ASSOCIATED PARALYSES OF THE PARALLEL MOVEMENTS
The disorders of the movements of the eyes caused by lesions of peripheral origin, i. e., of the nuclei and of the individual motor nerves, have been discussed previously.1 If a lesion is situated above the nuclei, injuring the supranuclear apparatus, i. e., the pathways between the nuclei and the cortical, the subcortical or the vestibular centers, paralysis of the associated muscle groups of both eyes occurs as a rule. The few exceptions to this rule are the paralyses caused by a lesion of the posterior longitudinal bundle or in the immediate neighborhood of the nuclei of the oculomotor nerves. Such a lesion can deprive one internal rectus muscle of the faculty of adduction in lateral movements, leaving intact its convergence function, or it can make both elevator muscles of one eye unable to produce a voluntary elevation without disturbing the involuntary elevation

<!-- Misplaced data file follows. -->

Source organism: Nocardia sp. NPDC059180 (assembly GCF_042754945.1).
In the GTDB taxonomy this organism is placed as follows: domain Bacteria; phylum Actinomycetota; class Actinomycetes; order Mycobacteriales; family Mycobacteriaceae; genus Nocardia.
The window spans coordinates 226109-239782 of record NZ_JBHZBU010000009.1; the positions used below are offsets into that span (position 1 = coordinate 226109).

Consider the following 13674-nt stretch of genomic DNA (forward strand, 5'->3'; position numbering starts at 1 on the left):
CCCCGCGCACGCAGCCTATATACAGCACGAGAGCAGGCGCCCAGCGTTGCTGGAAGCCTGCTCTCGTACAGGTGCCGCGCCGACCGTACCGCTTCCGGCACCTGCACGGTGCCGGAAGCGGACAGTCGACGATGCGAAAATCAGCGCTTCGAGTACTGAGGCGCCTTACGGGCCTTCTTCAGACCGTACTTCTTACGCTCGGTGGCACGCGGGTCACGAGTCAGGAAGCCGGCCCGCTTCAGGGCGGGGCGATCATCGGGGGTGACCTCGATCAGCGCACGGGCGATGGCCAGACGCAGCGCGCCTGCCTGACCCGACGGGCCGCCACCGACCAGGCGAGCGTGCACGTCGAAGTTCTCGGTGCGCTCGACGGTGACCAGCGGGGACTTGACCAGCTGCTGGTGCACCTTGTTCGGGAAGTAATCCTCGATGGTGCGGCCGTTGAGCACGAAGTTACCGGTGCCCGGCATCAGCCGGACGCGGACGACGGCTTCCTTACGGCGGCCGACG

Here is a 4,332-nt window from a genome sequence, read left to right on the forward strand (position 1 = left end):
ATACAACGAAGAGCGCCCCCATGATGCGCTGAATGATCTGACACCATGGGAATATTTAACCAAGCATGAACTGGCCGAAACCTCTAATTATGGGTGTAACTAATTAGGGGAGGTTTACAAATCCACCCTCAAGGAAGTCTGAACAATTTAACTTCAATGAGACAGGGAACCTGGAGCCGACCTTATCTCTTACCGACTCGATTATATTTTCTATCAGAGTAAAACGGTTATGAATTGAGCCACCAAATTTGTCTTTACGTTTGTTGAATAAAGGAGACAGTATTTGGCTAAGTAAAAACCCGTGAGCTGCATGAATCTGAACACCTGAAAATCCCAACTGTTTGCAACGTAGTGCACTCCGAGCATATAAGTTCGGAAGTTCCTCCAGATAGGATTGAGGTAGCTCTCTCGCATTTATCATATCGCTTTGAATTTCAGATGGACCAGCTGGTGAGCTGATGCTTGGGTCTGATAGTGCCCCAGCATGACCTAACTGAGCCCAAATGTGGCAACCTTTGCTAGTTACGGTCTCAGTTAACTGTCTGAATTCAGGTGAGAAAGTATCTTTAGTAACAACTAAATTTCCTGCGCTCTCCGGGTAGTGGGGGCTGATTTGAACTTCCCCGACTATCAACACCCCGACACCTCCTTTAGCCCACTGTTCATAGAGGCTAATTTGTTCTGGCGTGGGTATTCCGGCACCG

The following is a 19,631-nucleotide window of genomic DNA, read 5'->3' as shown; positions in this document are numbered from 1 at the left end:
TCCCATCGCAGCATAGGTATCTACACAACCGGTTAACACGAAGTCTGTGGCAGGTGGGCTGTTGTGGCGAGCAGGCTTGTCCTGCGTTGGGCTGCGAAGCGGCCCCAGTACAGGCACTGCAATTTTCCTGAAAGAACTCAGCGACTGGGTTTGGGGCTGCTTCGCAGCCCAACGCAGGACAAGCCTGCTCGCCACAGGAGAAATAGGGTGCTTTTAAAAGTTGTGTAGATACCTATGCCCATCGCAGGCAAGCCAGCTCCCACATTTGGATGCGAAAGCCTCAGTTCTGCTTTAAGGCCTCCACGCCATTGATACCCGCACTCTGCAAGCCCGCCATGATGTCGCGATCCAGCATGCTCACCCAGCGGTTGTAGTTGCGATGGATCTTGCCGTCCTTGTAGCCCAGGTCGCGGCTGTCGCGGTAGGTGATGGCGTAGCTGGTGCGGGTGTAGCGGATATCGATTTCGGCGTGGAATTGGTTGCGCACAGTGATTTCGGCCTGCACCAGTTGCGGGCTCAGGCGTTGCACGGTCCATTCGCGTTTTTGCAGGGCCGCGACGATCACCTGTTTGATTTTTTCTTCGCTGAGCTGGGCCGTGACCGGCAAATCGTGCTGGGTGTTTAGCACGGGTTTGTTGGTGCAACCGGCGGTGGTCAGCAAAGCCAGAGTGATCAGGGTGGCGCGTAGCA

BIELSCHOWSKY A. LECTURES ON MOTOR ANOMALIES OF THE EYES: III. PARALYSES OF THE CONJUGATE MOVEMENTS OF THE EYES. Arch Ophthalmol. 1935;13(4):569–583. doi:10.1001/archopht.1935.00840040057003
Coronavirus Resource Center
Customize your JAMA Network experience by selecting one or more topics from the list below.